Fr. Andreas Agathokleous
We all have our problems which might be obvious to others or not,[ and our worries, great or small. We want somebody to share them, not so much as to give us advice. Sharing them, mentioning them, brings relief to the soul. You feel as if you’re not alone, that you have someone, a Simon from Cyrene, to help you bear your cross. ‘I have no-one’ is a tragic realization.
Those who have someone are in a privileged position, be that person a friend, companion, sibling, parent or confessor, to whom they can talk about their difficulty, their predicament and their pain. Then they aren’t bearing the whole burden themselves, and so can tread the path of life more easily, more lightly.
But there are also those who have no-one, no companion on life’s path. The importance of this becomes apparent in the most finely-balanced situations, when the pain of absence is more intense. It may be that the person suffering is not without a share of responsibility for this absence, but then isn’t to time to apportion blame, but the hour for support and understanding.
It’s ‘well-proved’ that there’s more than we know through our senses. [‘There are more things in heaven and earth… than are dreamt of in your philosophy’ (Hamlet)] It’s apparent from the experiences of many people that another world exists, one which transcends the senses. It’s the world of the bodiless powers, the spirits. To this world belong God, our Lady, the angels, the saints and all those who have departed this world.
If you’re in a graveyard, you can tune in to the silence of the departed. There are some of those among them who have ‘crossed from death into life’, made perfect through the suffering of sickness or by the painful manner of their death. They no longer bear the burden of their former self. Free of what was holding them on earth- in the spiritual sense- they look upon the face of God and so are able to entreat him and to present the requests of their loved ones. Is it possible, for a mother, for example, not to be able to pray to God for a child who’s in difficulties? Who can say that she abandoned the child when she abandoned this world of the senses? The same is true of all the departed: because of the manner of their death or the trials they endured and which cleansed them, they can intercede for all those who ask them to do so.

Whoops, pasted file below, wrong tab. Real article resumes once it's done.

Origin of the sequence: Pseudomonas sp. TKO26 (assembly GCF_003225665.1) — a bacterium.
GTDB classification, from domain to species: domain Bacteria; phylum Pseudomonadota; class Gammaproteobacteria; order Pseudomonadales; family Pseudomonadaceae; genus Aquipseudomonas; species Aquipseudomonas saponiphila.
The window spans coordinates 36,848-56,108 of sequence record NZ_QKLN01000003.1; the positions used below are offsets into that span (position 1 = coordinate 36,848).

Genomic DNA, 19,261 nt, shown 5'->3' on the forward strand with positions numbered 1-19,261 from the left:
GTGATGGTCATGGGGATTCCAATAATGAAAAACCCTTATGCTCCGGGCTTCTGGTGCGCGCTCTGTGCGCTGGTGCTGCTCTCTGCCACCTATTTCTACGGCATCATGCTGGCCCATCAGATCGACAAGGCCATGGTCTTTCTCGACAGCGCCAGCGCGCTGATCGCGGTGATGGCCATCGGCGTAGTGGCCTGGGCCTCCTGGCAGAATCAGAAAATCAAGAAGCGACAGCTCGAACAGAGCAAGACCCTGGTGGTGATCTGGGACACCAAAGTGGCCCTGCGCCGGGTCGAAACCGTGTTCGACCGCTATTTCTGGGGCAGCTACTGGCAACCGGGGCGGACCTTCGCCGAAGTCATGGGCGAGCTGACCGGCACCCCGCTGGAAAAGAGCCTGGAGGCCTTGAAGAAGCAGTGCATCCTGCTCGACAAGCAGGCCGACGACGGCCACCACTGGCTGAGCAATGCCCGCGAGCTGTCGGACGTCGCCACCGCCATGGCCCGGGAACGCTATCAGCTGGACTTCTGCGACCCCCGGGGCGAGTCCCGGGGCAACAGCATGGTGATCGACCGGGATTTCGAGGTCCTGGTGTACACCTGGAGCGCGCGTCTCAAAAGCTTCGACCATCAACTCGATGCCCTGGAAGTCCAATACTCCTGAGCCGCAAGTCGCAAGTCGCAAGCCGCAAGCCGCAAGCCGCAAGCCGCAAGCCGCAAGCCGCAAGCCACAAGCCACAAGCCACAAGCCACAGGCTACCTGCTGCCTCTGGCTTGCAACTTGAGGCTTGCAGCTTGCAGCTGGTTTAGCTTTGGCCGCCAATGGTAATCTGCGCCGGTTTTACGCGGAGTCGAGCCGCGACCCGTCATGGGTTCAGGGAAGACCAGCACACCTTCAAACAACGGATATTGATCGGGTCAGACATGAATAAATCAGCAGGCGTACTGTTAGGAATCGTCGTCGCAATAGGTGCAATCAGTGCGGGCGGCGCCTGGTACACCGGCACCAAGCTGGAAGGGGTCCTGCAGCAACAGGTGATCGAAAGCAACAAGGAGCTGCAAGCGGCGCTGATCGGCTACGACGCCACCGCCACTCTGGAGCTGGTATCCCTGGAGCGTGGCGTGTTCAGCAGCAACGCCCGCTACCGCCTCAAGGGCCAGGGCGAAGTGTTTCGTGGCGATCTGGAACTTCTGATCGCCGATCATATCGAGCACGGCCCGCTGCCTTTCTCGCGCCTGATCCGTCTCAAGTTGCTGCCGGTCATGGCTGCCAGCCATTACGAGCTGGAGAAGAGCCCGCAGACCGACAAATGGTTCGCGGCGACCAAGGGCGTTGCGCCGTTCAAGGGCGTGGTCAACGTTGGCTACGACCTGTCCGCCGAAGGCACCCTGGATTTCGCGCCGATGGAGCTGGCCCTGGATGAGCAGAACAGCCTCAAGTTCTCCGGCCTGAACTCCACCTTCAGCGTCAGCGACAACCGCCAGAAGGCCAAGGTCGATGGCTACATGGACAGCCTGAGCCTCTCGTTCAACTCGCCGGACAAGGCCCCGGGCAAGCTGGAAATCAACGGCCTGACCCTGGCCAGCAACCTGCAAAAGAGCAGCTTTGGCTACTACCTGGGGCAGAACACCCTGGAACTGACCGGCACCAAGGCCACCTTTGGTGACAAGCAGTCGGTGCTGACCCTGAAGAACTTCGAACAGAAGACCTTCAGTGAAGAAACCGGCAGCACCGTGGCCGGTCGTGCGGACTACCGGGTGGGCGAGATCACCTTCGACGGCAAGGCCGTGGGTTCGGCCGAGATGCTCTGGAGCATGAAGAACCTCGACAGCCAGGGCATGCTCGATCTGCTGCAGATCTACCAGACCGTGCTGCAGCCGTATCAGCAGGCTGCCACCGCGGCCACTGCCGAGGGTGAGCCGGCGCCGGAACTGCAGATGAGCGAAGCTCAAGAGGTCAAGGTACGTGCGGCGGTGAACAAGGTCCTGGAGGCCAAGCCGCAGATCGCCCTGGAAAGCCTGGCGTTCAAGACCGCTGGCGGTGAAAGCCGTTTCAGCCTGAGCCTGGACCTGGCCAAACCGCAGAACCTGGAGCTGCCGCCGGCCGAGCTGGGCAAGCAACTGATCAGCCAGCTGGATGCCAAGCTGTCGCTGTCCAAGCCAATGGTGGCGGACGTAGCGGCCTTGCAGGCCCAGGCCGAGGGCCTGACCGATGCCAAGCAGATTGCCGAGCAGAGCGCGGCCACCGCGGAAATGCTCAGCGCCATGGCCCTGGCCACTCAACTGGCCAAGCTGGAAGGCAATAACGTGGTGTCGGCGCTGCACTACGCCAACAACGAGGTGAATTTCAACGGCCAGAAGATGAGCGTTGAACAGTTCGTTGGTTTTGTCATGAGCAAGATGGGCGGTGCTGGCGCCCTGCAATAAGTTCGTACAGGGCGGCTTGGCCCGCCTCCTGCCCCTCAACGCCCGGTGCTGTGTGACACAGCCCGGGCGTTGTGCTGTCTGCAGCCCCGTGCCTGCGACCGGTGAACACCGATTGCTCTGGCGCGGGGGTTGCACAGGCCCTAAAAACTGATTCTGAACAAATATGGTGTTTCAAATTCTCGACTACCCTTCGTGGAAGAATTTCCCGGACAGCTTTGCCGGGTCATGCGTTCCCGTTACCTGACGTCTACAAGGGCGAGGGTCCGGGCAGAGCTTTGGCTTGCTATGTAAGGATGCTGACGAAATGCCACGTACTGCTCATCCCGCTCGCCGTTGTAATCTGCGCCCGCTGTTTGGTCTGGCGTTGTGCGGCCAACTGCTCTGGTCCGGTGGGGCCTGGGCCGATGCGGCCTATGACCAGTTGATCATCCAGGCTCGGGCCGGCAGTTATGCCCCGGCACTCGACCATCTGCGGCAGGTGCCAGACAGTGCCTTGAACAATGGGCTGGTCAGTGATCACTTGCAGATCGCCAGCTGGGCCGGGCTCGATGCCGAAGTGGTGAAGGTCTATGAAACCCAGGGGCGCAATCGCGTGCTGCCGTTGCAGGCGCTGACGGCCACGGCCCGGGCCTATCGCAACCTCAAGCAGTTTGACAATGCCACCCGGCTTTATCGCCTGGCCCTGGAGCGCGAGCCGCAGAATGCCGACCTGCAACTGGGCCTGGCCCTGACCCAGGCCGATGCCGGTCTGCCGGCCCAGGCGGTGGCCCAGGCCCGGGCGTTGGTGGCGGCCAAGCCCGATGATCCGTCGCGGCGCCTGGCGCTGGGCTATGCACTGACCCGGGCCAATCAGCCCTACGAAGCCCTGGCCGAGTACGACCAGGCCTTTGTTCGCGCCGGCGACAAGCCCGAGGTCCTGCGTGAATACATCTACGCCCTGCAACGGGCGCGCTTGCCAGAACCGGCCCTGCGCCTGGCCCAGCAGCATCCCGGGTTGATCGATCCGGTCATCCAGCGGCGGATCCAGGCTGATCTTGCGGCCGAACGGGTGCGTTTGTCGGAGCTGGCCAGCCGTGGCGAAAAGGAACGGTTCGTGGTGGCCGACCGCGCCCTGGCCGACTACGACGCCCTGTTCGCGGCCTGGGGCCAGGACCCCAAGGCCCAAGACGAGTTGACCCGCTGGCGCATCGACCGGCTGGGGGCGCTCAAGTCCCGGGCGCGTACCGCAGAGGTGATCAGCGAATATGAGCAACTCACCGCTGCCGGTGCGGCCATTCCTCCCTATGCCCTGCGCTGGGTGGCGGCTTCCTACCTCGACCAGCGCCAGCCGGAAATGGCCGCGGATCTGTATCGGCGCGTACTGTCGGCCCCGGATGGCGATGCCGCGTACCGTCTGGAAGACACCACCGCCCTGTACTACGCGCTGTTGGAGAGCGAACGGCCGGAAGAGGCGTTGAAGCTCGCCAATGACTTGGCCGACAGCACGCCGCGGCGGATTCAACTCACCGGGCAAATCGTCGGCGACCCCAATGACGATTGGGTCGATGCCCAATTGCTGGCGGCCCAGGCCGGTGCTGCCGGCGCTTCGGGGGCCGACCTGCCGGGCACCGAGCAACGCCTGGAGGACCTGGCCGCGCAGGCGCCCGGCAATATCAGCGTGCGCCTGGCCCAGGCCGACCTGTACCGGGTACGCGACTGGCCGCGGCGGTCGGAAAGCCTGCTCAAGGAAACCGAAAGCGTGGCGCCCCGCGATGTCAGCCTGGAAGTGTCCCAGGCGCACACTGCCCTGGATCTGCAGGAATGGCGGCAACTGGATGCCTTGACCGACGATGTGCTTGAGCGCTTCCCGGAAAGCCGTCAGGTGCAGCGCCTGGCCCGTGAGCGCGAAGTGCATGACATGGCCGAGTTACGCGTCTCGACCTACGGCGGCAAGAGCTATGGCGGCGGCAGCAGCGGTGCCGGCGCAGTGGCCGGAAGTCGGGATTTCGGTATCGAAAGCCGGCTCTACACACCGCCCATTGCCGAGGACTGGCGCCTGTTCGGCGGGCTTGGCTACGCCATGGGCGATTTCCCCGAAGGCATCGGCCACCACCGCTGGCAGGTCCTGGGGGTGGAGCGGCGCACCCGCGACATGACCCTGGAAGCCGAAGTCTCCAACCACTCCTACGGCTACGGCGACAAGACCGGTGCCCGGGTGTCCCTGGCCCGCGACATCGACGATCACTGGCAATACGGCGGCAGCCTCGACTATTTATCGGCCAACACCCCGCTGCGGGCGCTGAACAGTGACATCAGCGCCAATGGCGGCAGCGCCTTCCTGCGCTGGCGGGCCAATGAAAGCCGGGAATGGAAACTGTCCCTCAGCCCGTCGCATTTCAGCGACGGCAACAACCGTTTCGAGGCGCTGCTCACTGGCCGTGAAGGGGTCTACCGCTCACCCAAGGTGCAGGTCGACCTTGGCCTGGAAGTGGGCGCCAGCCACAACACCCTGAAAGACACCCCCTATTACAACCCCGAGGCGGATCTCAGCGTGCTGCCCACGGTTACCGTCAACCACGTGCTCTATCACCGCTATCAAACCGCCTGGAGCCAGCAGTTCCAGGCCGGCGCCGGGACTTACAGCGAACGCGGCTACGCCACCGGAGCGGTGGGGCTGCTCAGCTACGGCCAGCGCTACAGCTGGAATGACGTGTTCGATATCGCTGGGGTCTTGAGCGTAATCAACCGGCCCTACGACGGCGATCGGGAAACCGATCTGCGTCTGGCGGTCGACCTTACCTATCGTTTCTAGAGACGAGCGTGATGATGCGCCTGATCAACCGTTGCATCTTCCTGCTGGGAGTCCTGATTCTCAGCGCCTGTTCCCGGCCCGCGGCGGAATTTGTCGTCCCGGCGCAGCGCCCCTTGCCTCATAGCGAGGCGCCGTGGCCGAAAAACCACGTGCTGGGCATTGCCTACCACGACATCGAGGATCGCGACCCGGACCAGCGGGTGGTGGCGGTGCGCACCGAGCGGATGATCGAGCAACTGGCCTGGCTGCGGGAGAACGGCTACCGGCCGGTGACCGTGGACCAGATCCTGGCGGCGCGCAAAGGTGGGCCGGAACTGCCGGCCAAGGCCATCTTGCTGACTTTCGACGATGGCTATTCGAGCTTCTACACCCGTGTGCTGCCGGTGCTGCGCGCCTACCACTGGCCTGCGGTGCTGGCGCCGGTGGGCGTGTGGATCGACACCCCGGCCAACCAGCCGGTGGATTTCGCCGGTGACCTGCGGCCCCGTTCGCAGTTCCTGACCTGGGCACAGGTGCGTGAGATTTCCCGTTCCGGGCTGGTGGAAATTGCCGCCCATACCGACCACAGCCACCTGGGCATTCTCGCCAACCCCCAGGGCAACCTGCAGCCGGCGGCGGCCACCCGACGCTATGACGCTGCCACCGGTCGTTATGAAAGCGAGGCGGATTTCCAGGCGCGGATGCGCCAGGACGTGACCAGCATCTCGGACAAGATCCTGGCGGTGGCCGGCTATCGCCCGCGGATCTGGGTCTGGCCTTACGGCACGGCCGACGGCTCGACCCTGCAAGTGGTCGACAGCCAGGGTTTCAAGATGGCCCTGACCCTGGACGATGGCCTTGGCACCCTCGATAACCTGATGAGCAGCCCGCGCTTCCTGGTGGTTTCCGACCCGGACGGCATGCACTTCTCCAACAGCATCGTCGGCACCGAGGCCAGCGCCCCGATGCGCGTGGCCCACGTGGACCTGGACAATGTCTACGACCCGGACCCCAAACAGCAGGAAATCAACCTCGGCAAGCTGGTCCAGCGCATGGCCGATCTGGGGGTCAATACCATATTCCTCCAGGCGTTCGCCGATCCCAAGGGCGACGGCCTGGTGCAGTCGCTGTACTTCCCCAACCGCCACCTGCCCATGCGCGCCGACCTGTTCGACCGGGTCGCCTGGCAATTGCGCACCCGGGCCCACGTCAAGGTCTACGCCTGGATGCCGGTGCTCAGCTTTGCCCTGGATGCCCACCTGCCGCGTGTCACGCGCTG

The saints, who lived for God, can intercede more strongly for us, as our brothers and sisters and can accompany us in our sorrows. This is why, if we ask them, in humility, to do so, we’ll feel that we aren’t alone.
So, if we have someone, let’s be glad about it. If we haven’t, let’s find somebody who we feel is passing through the land of the living but with their sights on God. And if we don’t understand this, let’s find our saint, who will intercede for us, provided we humbly and simply tell him or her about our temptation or our difficulty.
Let’s not stay alone.
Let’s not give in to difficulties.
Let’s trust in the God of our fathers and his people. So that our heart will be filled with light, joy and hope, awaiting the great day of Christ, when all things will be filled with the presence of his love.